We notice bad design all the time: the door that opens on the wrong side, the seatbelt that doesn’t buckle smoothly, the light that won’t adjust to where your book is, the remote whose buttons are always sticking.

Slide with words explaining the seven principles of universal design

Architects and builders who don’t follow the Building Code are just making life unnecessarily difficult for everyone. Consumers who don’t know any better may be putting up with it now, but those days of ignorance are drawing swiftly to a close.

TIME’S UP for bad design. Latika’s new building is going to show the nation just what is possible when we follow our own rules.



Showing 7 comments
  • Anju Khanna

    It’s inspiring to see the growing awareness of accessibility considerations in design. By prioritizing inclusivity, we’re not just creating spaces, but opportunities for everyone to thrive. With each step towards greater accessibility, we’re building a more inclusive and equitable world for all. Keep the momentum going!

    • Jo

      Thanks, Anju! What an apt comment – universal design is exactly what you say: creating an environment where EVERYONE can thrive.

  • Peter Gibson

    Hahhha and Wow! Brutally honest. I mean absolutely brutally honest and yet so compassionate too!! I was flabbergasted reading this. I thought I was the rudely honest broker on these type of meets but Jo has totally upstaged me. In a nutshell. Well done Jo.

    But seriously. She is so right. Subhash often mentions cultural appropriate mitigations but over the years I have been given this cultural slap as if to say “you ferangis won’t understand that Indian wheelchair users PwD like to wash their hands after their toilet ablutions”. Again the brutal truth is that no amount of cultural sensitivity will provide “common sense” when it comes to understanding that some very small adjustments cost so little but benefits everyone so much.

    I have literally been lectured by a hotel owner who is an hotel industry “expert” in the field of accessibility whose own hotels are still inaccessible 5 years after politely drawing his attention to the shortfalls.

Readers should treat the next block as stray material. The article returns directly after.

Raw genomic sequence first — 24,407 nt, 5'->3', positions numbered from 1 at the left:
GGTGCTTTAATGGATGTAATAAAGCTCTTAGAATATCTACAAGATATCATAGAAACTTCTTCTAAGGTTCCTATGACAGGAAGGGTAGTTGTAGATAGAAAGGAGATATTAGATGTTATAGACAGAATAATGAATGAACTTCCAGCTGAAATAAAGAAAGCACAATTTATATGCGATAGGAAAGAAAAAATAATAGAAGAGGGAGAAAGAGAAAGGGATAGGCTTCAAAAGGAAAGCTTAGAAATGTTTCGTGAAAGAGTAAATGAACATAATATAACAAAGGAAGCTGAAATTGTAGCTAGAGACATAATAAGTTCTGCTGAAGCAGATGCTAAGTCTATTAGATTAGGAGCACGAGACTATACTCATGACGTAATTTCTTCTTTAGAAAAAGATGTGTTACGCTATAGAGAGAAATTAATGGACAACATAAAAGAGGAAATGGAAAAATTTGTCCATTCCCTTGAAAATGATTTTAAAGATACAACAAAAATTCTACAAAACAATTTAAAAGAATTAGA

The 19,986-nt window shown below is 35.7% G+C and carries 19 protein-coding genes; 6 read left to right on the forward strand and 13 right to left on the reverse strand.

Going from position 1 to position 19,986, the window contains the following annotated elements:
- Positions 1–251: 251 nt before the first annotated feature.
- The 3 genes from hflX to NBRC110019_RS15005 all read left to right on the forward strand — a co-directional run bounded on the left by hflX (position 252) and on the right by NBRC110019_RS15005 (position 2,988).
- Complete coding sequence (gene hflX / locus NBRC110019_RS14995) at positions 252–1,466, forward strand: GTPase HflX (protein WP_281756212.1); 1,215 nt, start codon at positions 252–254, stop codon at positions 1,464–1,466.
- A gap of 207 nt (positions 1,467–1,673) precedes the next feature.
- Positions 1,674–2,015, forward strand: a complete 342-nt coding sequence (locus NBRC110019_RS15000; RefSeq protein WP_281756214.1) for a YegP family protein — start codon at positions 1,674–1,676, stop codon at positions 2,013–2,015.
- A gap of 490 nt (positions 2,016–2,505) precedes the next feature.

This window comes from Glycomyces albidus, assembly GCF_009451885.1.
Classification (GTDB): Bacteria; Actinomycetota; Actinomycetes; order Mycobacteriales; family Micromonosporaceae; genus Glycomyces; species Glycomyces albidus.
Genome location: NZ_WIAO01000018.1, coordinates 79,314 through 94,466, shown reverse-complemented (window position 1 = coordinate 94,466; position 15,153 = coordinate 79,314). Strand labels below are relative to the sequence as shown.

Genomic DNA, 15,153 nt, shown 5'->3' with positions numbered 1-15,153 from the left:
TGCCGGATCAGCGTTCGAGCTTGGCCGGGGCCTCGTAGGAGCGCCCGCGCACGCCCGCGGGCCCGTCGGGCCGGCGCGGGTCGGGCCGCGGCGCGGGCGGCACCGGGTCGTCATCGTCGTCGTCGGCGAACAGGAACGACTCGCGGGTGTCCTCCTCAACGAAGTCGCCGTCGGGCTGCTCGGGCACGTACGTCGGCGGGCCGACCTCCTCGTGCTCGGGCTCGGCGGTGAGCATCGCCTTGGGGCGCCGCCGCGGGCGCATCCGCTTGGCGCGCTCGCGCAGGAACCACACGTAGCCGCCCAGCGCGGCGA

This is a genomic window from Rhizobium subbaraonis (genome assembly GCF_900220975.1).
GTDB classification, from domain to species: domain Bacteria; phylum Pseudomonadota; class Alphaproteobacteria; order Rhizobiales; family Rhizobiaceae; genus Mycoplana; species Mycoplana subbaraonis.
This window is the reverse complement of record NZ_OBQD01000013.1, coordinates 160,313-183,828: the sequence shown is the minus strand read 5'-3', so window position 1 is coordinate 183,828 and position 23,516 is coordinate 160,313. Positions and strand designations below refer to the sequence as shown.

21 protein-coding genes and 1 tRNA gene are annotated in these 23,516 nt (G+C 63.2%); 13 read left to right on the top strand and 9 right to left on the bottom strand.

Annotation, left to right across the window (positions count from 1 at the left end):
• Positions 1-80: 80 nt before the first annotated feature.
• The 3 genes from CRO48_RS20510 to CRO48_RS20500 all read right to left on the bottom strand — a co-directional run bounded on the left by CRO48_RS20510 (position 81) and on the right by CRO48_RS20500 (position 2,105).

The truth is that being an expert is like being a Raja. You get to lord it over others without lifting a finger to actually make sure that things are done. The crux of the matter is that the standard are 99% perfect and those who are supposed to enforce these at the planning permissions level are gorging themselves in the benefits of being the “gatekeeper” rather than fulfilling their legal and moral duty to reject non-compliant plans. Changing this one area of accountability would be the most powerful force for change but nobody is ready to tell the emperor the he isn’t wearing any clothes!

    So Jo, please set an example of what can be done. Non slip surfaces, PwD parking, step free routes, stairs that are well appointed with double handrails on both sides, Type A and Type B and Ambulant Toilets, 1,5mx 1.5m clear l-space lifts etc etc… I am dreaming of this Universal Design haven in the foothills!

    • Jo

      Whoa! I loved this response, Peter. It really is worth being angry about. Although retroactive adaptations are indeed expensive, time-consuming and messy DOING IT RIGHT THE FIRST TIME is always an option and only marginally more expensive.

      But how does the additional cost even matter if it’s the LAW? No builder would say he could afford to make a two-story dwelling but couldn’t afford the staircase.


    Very apt summary Jo. I was equally perplexed at the irony at display at BIS premises. Standards are not meant to be showpieces and have their utilities only when implemented. Universal design embraces and empowers all leaving no one behind.

    • Jo

      Absolutely correct, Sudeep! And for the authority to ignore its own rules boggles the mind.

  • Aarti

    So proud of you Jo. We know, you will make this Universal Design a reality.
    Often a disability exists because the broader environment is inaccessible.

    A good design enables while a bad one disables!